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Arts and Entertainment

Tea at Five Now Served at the Pasadena Playhouse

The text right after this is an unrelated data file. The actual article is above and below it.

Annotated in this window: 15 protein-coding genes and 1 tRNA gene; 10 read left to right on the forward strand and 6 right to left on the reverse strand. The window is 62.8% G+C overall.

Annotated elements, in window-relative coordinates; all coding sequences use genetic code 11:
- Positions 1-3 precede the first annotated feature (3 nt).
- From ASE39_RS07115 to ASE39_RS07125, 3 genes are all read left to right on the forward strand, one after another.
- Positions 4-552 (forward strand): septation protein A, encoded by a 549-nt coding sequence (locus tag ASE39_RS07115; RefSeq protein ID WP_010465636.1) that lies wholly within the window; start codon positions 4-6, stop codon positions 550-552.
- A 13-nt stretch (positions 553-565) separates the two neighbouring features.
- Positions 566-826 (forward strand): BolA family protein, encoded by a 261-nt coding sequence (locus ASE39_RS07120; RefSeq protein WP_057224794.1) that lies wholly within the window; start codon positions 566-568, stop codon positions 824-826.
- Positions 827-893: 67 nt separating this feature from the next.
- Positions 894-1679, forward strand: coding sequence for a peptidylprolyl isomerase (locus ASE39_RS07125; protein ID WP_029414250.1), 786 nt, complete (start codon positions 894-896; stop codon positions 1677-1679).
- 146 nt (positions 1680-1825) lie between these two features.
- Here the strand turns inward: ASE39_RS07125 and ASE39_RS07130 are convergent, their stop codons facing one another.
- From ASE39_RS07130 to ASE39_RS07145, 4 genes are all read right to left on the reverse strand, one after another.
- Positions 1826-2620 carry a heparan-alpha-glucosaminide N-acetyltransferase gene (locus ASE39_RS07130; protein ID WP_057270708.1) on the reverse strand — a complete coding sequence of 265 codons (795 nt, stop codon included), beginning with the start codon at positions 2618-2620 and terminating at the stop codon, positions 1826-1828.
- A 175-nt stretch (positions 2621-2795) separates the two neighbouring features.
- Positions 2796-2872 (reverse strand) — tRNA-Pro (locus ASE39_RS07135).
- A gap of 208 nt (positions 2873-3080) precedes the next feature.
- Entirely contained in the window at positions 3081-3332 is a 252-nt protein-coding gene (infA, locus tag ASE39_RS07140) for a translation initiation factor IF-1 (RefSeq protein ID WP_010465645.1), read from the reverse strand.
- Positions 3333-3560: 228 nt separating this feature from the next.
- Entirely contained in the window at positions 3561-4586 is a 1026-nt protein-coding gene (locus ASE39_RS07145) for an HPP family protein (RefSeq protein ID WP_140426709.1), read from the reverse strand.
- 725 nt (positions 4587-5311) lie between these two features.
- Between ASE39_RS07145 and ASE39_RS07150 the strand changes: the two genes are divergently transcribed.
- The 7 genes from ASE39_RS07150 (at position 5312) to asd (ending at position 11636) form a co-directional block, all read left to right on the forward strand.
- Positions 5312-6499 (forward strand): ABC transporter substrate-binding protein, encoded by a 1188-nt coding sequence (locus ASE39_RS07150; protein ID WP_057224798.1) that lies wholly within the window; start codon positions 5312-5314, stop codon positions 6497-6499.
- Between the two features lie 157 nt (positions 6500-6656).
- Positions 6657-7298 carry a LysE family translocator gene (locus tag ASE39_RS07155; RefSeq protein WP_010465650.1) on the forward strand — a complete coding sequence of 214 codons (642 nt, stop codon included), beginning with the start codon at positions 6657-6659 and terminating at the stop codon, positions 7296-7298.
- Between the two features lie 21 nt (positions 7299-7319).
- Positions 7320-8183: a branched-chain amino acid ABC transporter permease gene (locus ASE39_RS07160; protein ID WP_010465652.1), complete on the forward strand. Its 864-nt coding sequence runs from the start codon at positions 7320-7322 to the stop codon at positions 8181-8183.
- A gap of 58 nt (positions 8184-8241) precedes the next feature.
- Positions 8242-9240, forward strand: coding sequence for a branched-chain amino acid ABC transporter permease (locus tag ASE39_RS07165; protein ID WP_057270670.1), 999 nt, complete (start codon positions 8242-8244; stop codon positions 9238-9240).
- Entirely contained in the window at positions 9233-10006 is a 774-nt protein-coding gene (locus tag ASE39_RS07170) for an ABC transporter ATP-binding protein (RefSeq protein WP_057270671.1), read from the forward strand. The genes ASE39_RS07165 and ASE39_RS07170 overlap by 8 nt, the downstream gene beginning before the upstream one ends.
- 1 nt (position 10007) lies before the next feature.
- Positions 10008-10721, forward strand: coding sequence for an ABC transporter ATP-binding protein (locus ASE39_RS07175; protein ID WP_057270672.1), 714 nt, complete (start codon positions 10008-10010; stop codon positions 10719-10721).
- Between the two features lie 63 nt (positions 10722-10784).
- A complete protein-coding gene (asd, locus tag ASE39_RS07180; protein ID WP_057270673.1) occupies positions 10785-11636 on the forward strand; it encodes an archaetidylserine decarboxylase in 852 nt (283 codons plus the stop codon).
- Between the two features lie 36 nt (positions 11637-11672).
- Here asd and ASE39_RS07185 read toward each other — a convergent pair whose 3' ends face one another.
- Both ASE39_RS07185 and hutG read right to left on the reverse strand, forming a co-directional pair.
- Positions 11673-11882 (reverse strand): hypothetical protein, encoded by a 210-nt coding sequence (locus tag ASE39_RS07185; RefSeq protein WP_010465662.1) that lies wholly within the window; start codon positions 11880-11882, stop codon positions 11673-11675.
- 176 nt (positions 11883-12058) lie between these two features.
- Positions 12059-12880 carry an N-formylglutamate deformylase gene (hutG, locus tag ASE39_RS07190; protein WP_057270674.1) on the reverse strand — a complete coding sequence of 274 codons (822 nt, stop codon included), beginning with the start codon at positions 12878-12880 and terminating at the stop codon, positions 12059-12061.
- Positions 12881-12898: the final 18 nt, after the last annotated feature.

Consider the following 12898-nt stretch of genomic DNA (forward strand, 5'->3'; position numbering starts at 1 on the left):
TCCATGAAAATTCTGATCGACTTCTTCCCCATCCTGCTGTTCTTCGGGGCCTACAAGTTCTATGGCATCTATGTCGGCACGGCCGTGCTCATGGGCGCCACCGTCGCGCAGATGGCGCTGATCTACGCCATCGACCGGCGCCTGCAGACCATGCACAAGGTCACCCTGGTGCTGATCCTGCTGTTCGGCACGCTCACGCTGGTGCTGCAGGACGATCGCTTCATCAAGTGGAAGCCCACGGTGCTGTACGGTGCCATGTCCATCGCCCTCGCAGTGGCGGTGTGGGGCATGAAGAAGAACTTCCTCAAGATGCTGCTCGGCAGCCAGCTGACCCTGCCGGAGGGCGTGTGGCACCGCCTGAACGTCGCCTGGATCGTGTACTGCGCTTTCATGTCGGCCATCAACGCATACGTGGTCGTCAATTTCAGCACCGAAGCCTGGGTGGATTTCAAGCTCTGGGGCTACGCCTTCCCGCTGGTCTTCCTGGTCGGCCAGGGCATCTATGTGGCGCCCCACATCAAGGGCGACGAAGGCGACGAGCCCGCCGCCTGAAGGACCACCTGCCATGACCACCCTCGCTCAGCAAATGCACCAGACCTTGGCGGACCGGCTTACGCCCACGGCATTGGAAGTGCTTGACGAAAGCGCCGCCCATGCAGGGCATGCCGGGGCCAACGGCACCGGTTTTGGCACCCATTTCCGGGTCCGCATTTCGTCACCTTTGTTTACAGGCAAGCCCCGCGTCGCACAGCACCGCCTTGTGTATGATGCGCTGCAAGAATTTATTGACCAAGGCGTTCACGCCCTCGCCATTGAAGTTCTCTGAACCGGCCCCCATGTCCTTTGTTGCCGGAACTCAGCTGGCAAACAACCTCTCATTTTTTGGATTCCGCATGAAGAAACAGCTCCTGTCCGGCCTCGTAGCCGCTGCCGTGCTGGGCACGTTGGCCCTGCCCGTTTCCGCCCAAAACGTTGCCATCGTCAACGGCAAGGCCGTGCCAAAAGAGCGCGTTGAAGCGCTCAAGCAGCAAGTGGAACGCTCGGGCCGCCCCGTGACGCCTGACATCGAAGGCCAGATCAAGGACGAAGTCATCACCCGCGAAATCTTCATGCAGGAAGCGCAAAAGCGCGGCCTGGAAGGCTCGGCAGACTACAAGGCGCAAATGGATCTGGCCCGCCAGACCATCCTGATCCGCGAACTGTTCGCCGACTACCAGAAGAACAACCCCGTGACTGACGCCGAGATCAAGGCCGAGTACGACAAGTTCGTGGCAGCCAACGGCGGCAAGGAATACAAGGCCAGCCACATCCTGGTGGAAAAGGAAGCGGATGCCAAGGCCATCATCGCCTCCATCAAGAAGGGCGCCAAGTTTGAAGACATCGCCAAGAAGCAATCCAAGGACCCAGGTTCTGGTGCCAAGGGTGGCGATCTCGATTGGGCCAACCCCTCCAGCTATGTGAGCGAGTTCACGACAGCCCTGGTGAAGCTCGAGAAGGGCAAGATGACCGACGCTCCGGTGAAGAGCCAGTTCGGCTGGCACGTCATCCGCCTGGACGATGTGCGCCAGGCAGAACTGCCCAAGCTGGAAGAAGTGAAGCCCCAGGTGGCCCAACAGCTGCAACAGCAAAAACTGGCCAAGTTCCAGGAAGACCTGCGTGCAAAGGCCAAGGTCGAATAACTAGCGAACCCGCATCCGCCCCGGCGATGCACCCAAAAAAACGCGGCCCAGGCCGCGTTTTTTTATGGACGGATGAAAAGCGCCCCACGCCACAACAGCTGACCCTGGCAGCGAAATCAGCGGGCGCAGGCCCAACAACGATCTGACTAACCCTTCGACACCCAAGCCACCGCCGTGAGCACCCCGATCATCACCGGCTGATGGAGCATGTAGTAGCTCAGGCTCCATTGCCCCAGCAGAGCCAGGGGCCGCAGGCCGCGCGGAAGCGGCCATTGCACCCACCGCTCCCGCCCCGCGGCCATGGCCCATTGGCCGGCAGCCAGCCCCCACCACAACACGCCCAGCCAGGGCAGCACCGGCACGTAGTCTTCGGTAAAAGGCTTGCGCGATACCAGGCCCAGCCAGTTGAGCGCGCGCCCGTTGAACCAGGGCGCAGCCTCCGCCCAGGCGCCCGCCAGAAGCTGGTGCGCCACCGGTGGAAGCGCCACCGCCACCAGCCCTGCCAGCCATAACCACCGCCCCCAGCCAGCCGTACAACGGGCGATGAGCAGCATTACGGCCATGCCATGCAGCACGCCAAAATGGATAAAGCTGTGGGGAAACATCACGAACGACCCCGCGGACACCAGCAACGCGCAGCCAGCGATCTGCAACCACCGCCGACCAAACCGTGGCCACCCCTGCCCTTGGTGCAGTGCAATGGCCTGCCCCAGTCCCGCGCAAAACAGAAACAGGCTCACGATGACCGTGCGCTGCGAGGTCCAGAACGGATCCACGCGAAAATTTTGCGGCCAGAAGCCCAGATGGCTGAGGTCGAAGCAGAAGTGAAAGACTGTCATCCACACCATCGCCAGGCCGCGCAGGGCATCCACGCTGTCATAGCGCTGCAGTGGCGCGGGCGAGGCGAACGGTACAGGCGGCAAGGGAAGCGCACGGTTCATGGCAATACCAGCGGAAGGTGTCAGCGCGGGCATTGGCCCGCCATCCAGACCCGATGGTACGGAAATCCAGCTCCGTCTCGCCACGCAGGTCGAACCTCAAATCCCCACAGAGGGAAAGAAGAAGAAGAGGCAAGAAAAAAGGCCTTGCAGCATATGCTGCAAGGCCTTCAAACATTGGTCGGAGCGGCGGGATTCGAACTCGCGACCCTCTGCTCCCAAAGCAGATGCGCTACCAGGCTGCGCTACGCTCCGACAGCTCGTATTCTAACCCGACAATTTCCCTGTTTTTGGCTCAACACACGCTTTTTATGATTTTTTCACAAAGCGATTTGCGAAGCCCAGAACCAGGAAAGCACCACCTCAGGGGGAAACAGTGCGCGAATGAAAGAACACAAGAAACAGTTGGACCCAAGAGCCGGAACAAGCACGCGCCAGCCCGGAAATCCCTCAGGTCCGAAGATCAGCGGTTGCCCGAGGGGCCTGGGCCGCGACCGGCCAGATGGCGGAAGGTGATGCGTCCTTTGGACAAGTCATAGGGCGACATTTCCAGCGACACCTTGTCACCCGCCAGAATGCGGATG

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Okay, it's true confessions time. We've been waiting for Tea at Five, the one-woman play about the life of Katharine Hepburn, to hit the west coast for over two years now. We took our seat in the lovely and historic Pasadena Playhouse opening night, practically biting our nails in nervous anticipation. After all, it seems to take a Kate (or a Cate) to play the Great Kate, and we were ready to see Mulgrew tread the boards in shoes that could be too big to step in to. Tea at Five takes place at Fenwick, the Hepburn family's second home in Old Saybrook, Connecticut, the first act one stormy eve in 1938, and the second act in 1983. The two acts are almost as disparate as the decades they represent, and stikingly so. Mulgrew bears a fair resemblance to Hepburn the younger; what she lacks in physical proximity (she's shorter and more voluptuous, certainly) she tries to make up with prancing and posing. While it's in an effort to capture the boundless energy and athleticism of the outspoken star, at times it is distracting and a tad bit far-fetched. Act one plays like a frantic highlight reel of Hepburn's trials and tribulations: she's considered "box office poison" after a series of flops, she's not in the running to play Scarlett O'Hara, her brother Dick has penned an inflammatory play, she's turned down a Mr. Hughes' proposal, and there's a hurricane a-comin'. Granted, all of these moments are absolutely historically accurate (though perhaps not on the table all in the same day), but many of the more so-called intimate insights are full of invention and error. The fault lies not in Mulgrew's bold and daring performance, but in Matthew Lombardo's try-hard script; surely if his aim was to uncover the secret thoughts of "Katharine of Arrogance" he would have studied the same material that any devoted fan would have. Certainly the objections of Hepburn's extended family did not gain him access into any top-secret material, and some of his liberties, such as the convoluted tale of her first lover Luddy, border on offensive. It seems Lombardo put the 1993 All About Me videotape on a loop and copied down Kate's witticisms as fast as he could type--the cleverest lines were all written or said by Hepburn herself.